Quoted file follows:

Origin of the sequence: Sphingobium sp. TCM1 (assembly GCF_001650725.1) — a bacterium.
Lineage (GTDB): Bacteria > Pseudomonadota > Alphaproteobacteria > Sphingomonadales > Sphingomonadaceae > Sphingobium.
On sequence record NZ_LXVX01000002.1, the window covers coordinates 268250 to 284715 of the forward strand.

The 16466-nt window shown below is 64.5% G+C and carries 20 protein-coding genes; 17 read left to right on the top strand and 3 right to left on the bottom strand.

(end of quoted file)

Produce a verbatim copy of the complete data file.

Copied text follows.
Origin of the sequence: Sphingobium sp. TCM1 (assembly GCF_001650725.1) — a bacterium.
Lineage (GTDB): Bacteria > Pseudomonadota > Alphaproteobacteria > Sphingomonadales > Sphingomonadaceae > Sphingobium.
On sequence record NZ_LXVX01000002.1, the window covers coordinates 268250 to 284715 of the forward strand.

The 16466-nt window shown below is 64.5% G+C and carries 20 protein-coding genes; 17 read left to right on the top strand and 3 right to left on the bottom strand.